Bit by bit, the option of going back to school to study fashion emerged. First, while still in Strasbourg, she signed up for an online course, which proved to be a bit of a flop. She also took drawing classes alongside her regular job. After a year, she felt ready for Paris and Esmod, with the support of her partner. "You need a good course if you want to break into a profession that seems so difficult!"

Planet Esmod: So, why did you choose Esmod?

Loetitia Razanamarie: I was 27 and already had a degree, as well as a professional career. I was won over by the options offered at Esmod for two-year intensive courses. It also worked for me in terms of the length of time. The first year is dedicated to broad, intensive studies, over 10 months. In my second year, I chose the Fashion Accessories specialisation. I’d actually already heard about Esmod in Madagascar, where the school has a good reputation. It was my first choice.

Loetitia reste créative autour de sa matière fétiche, le Zébucq.

P. E.: Why did you choose to launch your brand straight after graduating?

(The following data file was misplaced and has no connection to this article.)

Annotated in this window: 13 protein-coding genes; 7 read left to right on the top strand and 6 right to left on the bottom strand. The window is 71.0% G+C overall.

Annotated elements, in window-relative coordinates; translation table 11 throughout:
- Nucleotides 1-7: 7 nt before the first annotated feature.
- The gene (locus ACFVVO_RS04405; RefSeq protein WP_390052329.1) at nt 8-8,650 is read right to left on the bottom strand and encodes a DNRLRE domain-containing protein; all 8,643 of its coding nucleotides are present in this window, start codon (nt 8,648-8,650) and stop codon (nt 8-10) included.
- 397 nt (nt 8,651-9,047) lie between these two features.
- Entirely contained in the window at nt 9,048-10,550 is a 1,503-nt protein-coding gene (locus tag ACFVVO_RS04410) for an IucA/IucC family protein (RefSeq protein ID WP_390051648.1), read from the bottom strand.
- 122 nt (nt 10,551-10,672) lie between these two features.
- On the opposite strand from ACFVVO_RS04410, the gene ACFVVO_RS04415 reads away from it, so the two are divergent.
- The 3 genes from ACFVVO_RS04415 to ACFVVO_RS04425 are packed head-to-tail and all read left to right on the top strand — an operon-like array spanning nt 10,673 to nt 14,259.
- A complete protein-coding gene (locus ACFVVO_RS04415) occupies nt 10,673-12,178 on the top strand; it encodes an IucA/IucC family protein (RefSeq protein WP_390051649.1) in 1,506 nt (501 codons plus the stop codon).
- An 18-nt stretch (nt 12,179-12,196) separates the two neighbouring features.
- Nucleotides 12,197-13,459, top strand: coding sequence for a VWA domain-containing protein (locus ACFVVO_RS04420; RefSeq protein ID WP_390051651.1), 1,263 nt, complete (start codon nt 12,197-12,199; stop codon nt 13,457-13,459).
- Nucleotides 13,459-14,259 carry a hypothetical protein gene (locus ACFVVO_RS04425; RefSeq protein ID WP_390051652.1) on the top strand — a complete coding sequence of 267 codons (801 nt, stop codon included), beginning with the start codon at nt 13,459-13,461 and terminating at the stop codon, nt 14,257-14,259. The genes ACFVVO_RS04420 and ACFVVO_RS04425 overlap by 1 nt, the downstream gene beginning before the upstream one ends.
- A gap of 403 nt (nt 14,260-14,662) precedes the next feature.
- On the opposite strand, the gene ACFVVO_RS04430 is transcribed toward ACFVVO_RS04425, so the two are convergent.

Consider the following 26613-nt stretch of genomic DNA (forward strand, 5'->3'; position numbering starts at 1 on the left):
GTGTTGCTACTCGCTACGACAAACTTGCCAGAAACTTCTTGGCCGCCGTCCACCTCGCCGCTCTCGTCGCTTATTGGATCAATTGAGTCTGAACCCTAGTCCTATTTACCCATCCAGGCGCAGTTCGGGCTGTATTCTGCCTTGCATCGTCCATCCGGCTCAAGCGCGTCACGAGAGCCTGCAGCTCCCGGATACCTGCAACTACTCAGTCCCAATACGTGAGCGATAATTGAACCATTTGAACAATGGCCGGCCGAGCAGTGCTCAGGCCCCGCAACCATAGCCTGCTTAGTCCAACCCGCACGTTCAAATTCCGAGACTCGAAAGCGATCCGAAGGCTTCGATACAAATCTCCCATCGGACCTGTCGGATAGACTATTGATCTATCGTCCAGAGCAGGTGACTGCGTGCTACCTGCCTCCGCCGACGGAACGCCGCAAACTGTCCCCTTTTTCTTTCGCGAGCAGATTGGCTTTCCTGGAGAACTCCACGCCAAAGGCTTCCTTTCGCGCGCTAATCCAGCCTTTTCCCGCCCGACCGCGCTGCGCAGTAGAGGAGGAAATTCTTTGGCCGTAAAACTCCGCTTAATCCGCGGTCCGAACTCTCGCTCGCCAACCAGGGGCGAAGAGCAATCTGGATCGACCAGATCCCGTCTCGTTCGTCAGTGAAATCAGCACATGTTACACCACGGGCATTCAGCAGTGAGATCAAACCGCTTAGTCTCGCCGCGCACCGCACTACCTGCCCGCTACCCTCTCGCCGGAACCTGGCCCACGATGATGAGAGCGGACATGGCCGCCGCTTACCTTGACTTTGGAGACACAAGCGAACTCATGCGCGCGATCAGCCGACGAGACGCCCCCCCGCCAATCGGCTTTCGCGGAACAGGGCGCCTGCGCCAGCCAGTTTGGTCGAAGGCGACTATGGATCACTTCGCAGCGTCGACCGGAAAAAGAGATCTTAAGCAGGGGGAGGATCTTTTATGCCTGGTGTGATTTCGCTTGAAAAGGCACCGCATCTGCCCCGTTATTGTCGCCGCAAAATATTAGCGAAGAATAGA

L. R.: I was already working on this project during my studies, but I wanted to have at least two or three years of experience in a company before devoting myself to it full-time. But the pandemic brought this plan forward. After my end-of-study internship at Tammy & Benjamin, I did a second internship at Morgan, but I had to stop after two weeks because of the first lockdown in March 2020. This meant I could spend more time on research and development for Zébucq. I also took the opportunity to learn the basics of leatherworking from an artisan, in May, when lockdown was lifted. Thanks to this month of training, I was able to design my prototype and then produce the bags myself later, when I launched Vazane. I returned to my internship at Morgan in July, which was meant to last for six months. Unfortunately it was once again abruptly curtailed in November, with the second lockdown. Add in the difficulties of landing a first job in the current context, and it's pretty easy to see why I decided to launch my handbag line. I decided to turn an obstacle into an opportunity.